In an attempt to revitalize the economic viability of downtown Millbrae, entrepreneurs, residents and officials are rallying support for the creation of business improvement district.
Councilman Wayne Lee said he is working with business and property owners in the region bounded by El Camino Real, Broadway, Taylor Boulevard and Victoria Avenue, to gauge interest in getting the effort off the ground.
As officials bandy a variety of opportunities which could improve the city’s future economic outlook, Lee said he hoped businesses and land owners would be interested in collaborating on an effort to capitalize.
“I’d like the merchants to work together to plan a vibrant downtown,” he said. “So they can access resources in a coherent way.”
Improvement districts work to better a city’s commercial vitality through an additional tax, to which a majority of businesses in the boundaries must agree, used to finance efforts such as cleaning streets, capital improvements, marketing and a variety of other measures.
The city is growing ripe for commercial investment, as officials begin to examine the possibility for mixed-use developments near the Millbrae Caltrain and Bay Area Rapid Transit stations, combined with preparing for the influx of tourists who will flow to the region for the Super Bowl when it is played in Santa Clara in early 2016, said Lee.
Due to the city’s proximity to San Francisco International Airport, and the hub of connection between two major rail lines connecting the Bay Area, Lee said Millbrae is in position to benefit greatly from the those visiting to watch the football championship game.
“It will bring a lot of attention to Millbrae, and a lot of foot traffic,” he said.
He noted city officials do not have interest in running the business improvement district, but fully support of the notion of its establishment and would like to help it grow in momentum.
Currently, the vision is only merely in its initial planning stages, said Lee.
“This is still really in the amorphous phase, and we are still just exploring the avenues and possibilities to see how much support we can gain,” he said.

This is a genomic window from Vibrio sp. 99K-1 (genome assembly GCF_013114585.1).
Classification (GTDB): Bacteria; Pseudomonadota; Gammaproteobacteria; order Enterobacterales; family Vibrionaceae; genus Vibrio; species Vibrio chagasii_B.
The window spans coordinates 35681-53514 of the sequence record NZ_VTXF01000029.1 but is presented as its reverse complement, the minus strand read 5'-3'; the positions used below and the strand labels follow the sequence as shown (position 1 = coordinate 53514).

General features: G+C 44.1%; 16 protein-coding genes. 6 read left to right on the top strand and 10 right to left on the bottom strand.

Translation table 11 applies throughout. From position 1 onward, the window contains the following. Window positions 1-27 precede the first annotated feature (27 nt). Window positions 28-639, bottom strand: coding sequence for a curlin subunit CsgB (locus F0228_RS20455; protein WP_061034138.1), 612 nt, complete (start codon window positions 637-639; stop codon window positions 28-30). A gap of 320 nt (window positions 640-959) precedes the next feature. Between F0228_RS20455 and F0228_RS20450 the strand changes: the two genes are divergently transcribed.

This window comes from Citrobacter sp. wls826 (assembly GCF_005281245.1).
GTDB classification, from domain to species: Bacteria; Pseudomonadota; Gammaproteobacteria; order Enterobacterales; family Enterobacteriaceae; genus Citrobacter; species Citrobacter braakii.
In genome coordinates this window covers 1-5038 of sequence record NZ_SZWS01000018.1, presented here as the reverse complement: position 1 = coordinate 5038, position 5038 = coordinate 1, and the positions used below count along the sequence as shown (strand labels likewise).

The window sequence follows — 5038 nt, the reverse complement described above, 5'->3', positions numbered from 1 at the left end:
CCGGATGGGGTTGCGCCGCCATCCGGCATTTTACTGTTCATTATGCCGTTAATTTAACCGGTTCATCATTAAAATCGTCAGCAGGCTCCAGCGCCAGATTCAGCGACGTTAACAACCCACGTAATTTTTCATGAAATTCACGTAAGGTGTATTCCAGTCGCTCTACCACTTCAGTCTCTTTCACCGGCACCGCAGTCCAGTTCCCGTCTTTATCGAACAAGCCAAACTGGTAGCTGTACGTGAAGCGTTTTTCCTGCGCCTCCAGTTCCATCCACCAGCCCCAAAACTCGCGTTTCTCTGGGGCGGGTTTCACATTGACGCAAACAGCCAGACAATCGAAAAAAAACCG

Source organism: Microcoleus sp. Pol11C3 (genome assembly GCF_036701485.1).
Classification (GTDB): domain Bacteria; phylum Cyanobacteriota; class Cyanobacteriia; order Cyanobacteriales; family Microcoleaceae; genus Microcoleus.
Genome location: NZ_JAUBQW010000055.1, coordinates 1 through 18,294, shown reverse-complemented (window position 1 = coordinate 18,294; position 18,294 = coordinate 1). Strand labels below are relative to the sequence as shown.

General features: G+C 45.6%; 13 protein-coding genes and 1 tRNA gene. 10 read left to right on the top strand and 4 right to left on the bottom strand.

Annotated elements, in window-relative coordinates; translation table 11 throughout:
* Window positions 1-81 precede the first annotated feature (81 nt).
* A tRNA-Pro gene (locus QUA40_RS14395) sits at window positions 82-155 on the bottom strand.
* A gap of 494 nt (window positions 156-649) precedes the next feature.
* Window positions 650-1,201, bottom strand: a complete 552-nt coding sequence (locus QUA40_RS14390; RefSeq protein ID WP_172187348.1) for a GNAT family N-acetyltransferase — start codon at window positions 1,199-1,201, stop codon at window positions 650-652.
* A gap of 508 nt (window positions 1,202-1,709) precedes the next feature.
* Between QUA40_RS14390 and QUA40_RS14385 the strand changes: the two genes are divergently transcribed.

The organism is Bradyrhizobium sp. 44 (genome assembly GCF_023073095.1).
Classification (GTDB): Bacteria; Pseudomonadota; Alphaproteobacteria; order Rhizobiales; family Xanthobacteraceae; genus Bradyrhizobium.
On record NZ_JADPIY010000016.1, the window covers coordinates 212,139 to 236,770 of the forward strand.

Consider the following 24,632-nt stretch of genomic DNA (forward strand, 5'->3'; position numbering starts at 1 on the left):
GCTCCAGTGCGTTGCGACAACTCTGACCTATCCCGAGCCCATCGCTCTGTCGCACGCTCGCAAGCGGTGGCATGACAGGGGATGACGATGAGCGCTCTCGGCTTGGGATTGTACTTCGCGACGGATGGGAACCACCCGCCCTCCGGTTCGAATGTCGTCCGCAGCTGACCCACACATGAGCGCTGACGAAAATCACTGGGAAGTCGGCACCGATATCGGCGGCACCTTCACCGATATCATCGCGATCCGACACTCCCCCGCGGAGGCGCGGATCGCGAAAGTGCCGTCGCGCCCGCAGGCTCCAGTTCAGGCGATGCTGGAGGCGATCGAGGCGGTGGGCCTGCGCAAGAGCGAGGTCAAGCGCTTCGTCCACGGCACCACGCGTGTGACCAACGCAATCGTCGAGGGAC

Local business and property owners will continue to meet in coming days and weeks as officials and advocates look to drum up support for the district, said Lee.
Lee said the district is one of the goals he has imagined for years, and cited Burlingame, San Mateo and Mountain View as local cities which have similar, successful models.
Former mayor Gina Papan said she too is in favor of gauging the interest of the business community in perhaps establishing the district, which requires increased communication between local business and property owners.
“We want to encourage more interaction between everyone for the overall improvement of the business atmosphere in Millbrae,” she said.
Papan said officials and local business owners have received presentations from members of an improvement district in Burlingame to glean a deeper understanding of the merits of the collective.
The path toward establishing the district is not without hurdles though, said Lee.
Some owners of businesses and properties may be hesitant to support the district, due to already feeling overtaxed and general skepticism of joining larger, umbrella organizations, said Lee.
“It is very controversial,” he said. “Everyone has to give money.”
To begin an improvement district, a consensus of local businesses must support its establishment, which would then require all businesses in the region to pay toward the common fund.
But despite the additional investment some may need to take on to get the district off the ground, Lee said there can be a great benefit to many residents and businesses across Millbrae.
“This would bond our community tighter, as well as create a positive environment that would help stabilize our bottom line,” he said.
(650) 344-5200 ext. 105